Asia, Americas fueling MaaS
Mobility challenges can always be turned into opportunities as long as creativity is looming. This is the case in Europe, but also something that is occurring in regions such as Asia and the Americas. Let's have a look.
The need for mobility thrives in highly populated areas so let's start with Asia, home to 4.46 billion inhabitants, followed by the Americas with just over 1 billion.
The digital revolution in Asia has skipped the home computer phase and has gone straight to the smart phone area. Most people in Asia are connected to the internet uniquely via their mobile phones. Partially because of this, the consumers have acquired the belief that ordering and delivering of goods and services is not linked to a location, but is per definition mobile and on-demand.
Translating mobile connectivity and on demand to mobility is fairly easy: it corresponds exactly with what the Asian consumer wants. The mobility pioneers in Asia are Didi and Grab; both have managed to kick out Uber (by merging activities), but have been successful almost from day 1 and have grown much faster than Uber or Lyft.
To put this into perspective, we refer to research done by online platform “Business of Apps”, that has compared the 4 major ride-hailing providers; the data are from 2017.
Furthermore, many businesses suffer from lacks in mobility which need to be resolved, and this is something that has been stimulating the deployment of more sustainable alternatives in MaaS.One of the main success reasons for the Asian ride-hailers, is the integration of multiple services into what was initially a taxi application; rather than a transport service, Grab is becoming a lifestyle service, taking care of transport, food, delivery, payments, insurance… Even within the transport option, people can chose various types of cars, can rent cars with or without driver or can opt to sit at the back of a motorcycle.
Mobile connectivity, a tradition of on-demand and delivery services plus urbanisation and a growing middle class are the perfect ingredients of MaaS. The question is what the impact of autonomous will be: most Asian cities are not ready for autonomous (again, due to infrastructure challenges) and labor cost is much lower than the investment of an autonomous vehicle. Nevertheless, the Asians are no longer interested in traditional models.
Latin America: Although some countries throughout Europe are going through difficult economic times, much of Latin America still has a lower GDP per capita than those on the old continent. As such, despite Latin America's love for cars, the concept of collective transport has been inherent in its culture for some time now, especially in large cities such as São Paulo, Mexico City, and Bogota.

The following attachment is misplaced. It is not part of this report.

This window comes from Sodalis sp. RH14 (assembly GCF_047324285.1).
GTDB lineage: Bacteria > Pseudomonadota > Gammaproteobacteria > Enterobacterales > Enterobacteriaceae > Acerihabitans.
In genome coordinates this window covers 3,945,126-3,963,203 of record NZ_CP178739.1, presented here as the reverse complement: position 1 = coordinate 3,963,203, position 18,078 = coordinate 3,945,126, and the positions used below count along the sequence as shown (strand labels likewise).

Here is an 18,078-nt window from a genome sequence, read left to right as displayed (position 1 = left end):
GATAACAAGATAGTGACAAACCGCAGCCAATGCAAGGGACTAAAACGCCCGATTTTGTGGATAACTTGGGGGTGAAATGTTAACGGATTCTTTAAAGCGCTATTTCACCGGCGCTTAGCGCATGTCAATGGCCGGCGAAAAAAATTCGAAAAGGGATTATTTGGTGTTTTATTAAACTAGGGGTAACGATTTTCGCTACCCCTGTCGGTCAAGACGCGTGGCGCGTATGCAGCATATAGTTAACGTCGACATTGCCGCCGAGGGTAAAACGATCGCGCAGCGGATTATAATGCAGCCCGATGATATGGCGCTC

For instance, in São Paulo, employers are legally bound to give employees a transportation benefit known as "Vale-Transporte". By using an all-in-one transportation card called "Bilhete Único", employees can use it exclusively for bus, train, or metro transport to and from work. The card is credited monthly by the employer.
To expand on the idea, some employers in Latin America are starting to develop special mobility cards for employees in higher positions. Instead of furnishing a manager with a company car, credit for ride hailing or car sharing services may be given. This concept could flourish in the future, considering the high cost of insurance, taxes, parking, and gasoline in the region which company cars absorb.
This hits on the last subject of traffic which is increasingly growing in cities. While the urban population in Europe is approximately 74% (above the 51% world average), around 80% of the residents in Latin America live in urban areas so the need to resolve urban congestion is higher.
Although ride-hailing services such as Uber, 99, and Cabify are quite popular in many Latin American cities, some of the new alternatives growing in large urban centers for "last mile solutions" include bike-sharing (Tembici from Brazil) and e-scooter sharing (Grin from Mexico).
Latin America's largest metropolitan areas are Mexico City (22.9mn residents), São Paulo (20.8mn), and Buenos Aires (15.5mn).
The USA: We cannot talk about innovative mobility without talking about the US which filed 56,624 Patent Cooperation Treaty (PCT) applications in 2017, the most worldwide, followed by China and Japan.
Much of this activity is coming from the Silicon Valley in northern California, a center for sustainability seekers and a mecca for startups in technology, connectivity, mobility, and more.
Major companies such as Google, Apple, Cisco, and Intel have their headquarters there, all of which are dabbling in the world of mobility. Besides ride-hailing companies Uber and Lyft, among the mobility service providers based in the region are bike-sharing and/or e-scooter companies Lime, Spin, Ford GoBike, Zagster, and Bird.
With that said, one lesson that can be learned from the US is that merging technology with mobility is a trend that will not be going away soon, thanks to the imagination and drive instilled in the American culture.
Authored by Daniel Bland and Yves Helven